The still-grieving mother of Blair Lane, an 11-year-0ld girl who died during a Fourth of July celebration, has testified before the Missouri House of Representatives for more than a decade.
In 2011, a stray bullet from an act of celebratory gunfire in eastern Kansas City struck and killed Lane.
Blair's Law was introduced in the following legislative session. The law would establish a criminal penalty for any unsanctioned firing of a weapon in a city without a valid reason, like self defense.
"I just truly believe, after 10 and a half years of coming here year after year ... time after time, that it's common sense legislation," said Blair's mother, Michele DeMoss, during a House Emerging Issues Committee hearing Wednesday evening.
In recent years, the bill has been carried by Kansas City Democratic Rep. Mark Sharp. Sharp inherited the bill from his predecessor and has stewarded it many times in an effort to make Kansas City, and cities like it, safer. He noted several instances in the Kansas City area where stray bullets from celebratory gunfire killed and hurt members of the community.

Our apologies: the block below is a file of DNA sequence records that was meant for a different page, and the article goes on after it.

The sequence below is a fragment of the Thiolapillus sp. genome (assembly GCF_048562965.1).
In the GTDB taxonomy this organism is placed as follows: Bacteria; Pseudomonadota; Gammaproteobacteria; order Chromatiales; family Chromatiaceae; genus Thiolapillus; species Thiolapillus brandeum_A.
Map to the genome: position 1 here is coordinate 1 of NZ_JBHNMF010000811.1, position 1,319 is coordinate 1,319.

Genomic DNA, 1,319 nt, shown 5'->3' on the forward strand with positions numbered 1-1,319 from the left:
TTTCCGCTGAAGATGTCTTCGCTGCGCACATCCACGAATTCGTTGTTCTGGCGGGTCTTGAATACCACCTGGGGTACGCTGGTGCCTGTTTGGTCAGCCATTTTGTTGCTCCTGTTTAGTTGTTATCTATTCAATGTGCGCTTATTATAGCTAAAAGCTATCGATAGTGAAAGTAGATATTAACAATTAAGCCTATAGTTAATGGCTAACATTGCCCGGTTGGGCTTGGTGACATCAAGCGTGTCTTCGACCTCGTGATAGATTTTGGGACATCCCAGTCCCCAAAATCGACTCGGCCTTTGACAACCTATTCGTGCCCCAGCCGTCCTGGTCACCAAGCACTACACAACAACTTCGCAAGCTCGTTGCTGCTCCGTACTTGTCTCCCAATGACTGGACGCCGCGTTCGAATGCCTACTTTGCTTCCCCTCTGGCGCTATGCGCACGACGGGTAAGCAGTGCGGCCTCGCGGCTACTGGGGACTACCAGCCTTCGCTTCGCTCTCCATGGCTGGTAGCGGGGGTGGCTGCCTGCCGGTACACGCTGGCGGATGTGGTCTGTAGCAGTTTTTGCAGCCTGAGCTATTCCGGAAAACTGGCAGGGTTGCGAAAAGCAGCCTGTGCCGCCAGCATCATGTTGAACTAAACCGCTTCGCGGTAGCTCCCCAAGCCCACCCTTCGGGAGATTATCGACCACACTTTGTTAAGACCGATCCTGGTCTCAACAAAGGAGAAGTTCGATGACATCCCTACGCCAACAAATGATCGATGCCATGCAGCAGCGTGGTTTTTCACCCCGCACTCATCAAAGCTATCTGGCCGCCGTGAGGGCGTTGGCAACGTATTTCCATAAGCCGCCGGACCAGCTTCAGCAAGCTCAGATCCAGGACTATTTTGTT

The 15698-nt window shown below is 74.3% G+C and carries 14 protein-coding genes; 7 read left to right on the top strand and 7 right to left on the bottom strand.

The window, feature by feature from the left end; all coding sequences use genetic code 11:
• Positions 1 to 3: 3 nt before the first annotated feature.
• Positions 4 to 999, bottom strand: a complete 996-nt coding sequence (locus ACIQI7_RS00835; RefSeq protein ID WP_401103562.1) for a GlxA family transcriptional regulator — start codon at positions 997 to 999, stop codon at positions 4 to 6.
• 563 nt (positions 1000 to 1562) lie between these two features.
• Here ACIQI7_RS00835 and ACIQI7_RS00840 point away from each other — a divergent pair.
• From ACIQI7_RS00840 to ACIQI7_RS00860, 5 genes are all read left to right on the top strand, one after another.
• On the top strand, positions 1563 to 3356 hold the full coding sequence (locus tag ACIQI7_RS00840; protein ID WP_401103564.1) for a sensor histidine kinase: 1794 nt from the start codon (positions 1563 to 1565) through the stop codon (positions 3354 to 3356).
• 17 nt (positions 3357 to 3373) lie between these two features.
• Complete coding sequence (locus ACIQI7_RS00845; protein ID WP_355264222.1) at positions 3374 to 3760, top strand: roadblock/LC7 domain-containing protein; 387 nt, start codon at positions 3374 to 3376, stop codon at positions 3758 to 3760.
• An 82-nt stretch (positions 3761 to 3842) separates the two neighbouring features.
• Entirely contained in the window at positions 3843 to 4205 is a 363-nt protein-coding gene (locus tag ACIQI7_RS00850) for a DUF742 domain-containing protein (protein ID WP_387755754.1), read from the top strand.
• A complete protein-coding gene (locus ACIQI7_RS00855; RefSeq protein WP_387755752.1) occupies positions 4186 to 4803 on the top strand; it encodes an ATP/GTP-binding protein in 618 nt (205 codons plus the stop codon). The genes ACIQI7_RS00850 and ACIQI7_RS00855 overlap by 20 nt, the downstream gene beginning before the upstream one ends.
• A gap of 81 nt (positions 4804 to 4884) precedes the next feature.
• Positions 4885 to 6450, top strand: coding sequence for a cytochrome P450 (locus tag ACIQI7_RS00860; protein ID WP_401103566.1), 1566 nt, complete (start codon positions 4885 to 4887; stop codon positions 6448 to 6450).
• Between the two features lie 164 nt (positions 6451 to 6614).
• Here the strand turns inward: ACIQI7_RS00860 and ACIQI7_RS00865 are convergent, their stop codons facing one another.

"We've had a reporter that was killed from celebratory gunfire ... she was a KCUR reporter who was killed in her home or at her apartment in the Westport area of Kansas City," Sharp said. "Right after the Chiefs' Super Bowl, when a police officer was struck by celebratory gunfire, he luckily was OK after seeking some medical help."
Two different bills in the House also include language that would establish Blair's Law: one by Rep. Lane Roberts, R-Joplin, and another by Rep. Roger Reedy, R-Windsor.
Reedy's bill, which mostly addressed laws surrounding how a farmer could protect livestock, was heard in the same hearing Wednesday evening. Both bills were unanimously supported by the public, with a few favorable witnesses, including DeMoss.
No witnesses spoke against either bill.
The Missouri Chamber of Commerce also supported the bill, with Heidi Geisbuhler Sutherland testifying in favor of both bills on the chamber's behalf.
Minutes before the hearing on either bill, the committee approved a bill that would allow concealed carry weapons to be possesed in a church or place of worship without the consent of the organization's leader. The bill drew vocal condemnation from faith-based and secular organizations during public testimony last week.